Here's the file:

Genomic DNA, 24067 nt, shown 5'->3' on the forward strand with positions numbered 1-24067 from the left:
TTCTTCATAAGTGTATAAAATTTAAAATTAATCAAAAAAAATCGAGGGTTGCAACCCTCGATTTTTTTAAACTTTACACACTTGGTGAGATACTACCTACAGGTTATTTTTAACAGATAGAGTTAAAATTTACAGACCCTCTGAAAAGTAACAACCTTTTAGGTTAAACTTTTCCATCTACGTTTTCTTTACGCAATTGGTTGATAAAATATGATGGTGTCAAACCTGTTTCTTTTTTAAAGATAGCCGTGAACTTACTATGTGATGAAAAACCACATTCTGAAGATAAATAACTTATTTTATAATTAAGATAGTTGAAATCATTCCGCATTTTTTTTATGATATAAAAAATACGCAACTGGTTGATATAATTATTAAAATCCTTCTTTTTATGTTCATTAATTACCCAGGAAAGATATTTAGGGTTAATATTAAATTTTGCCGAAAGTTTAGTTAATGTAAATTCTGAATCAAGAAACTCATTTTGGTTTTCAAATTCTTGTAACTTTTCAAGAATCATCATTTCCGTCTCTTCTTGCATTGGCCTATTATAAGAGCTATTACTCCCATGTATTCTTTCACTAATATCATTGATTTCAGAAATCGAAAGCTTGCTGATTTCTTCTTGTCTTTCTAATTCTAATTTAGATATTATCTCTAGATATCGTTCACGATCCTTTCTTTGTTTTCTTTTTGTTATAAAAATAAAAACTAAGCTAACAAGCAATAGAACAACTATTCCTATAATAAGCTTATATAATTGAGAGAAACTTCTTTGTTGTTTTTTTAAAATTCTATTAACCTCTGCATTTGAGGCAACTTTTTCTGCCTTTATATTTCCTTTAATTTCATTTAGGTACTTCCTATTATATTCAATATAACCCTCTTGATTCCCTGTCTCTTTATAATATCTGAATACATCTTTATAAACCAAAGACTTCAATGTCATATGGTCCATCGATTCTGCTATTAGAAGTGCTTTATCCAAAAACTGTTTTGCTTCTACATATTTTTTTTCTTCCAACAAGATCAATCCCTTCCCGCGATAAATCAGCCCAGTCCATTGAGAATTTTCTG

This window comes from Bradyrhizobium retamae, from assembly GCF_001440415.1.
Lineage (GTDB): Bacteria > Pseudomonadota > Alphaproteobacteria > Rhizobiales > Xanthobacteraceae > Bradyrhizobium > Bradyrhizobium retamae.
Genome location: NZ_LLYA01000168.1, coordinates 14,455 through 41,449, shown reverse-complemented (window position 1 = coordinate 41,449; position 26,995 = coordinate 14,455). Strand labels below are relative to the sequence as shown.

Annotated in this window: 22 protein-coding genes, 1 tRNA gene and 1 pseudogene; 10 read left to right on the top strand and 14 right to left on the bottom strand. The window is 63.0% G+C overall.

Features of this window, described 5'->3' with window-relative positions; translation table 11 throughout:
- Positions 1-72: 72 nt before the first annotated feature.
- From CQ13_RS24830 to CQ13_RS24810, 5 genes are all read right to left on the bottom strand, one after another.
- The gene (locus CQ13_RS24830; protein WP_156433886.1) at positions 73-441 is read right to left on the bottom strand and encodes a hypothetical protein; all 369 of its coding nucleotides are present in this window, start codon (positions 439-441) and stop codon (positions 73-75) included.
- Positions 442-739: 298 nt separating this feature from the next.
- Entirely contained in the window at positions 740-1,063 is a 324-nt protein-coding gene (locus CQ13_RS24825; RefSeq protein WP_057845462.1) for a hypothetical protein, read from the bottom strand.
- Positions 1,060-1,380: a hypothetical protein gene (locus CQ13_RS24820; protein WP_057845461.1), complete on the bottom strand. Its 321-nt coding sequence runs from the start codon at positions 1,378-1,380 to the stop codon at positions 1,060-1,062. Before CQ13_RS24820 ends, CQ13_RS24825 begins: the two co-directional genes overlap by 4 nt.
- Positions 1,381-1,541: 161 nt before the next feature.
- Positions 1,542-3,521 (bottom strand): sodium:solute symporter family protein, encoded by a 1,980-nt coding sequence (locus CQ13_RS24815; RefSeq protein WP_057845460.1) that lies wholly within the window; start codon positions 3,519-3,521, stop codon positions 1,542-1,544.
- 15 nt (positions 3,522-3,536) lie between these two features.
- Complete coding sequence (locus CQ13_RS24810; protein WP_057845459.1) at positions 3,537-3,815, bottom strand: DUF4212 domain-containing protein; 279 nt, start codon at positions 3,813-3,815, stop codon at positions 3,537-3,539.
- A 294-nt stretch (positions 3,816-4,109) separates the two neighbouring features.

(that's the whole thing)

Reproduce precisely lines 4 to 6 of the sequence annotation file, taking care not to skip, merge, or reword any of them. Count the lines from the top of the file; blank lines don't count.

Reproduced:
Lineage (GTDB): Bacteria > Pseudomonadota > Alphaproteobacteria > Rhizobiales > Xanthobacteraceae > Bradyrhizobium > Bradyrhizobium retamae.
Genome location: NZ_LLYA01000168.1, coordinates 14,455 through 41,449, shown reverse-complemented (window position 1 = coordinate 41,449; position 26,995 = coordinate 14,455). Strand labels below are relative to the sequence as shown.

Annotated in this window: 22 protein-coding genes, 1 tRNA gene and 1 pseudogene; 10 read left to right on the top strand and 14 right to left on the bottom strand. The window is 63.0% G+C overall.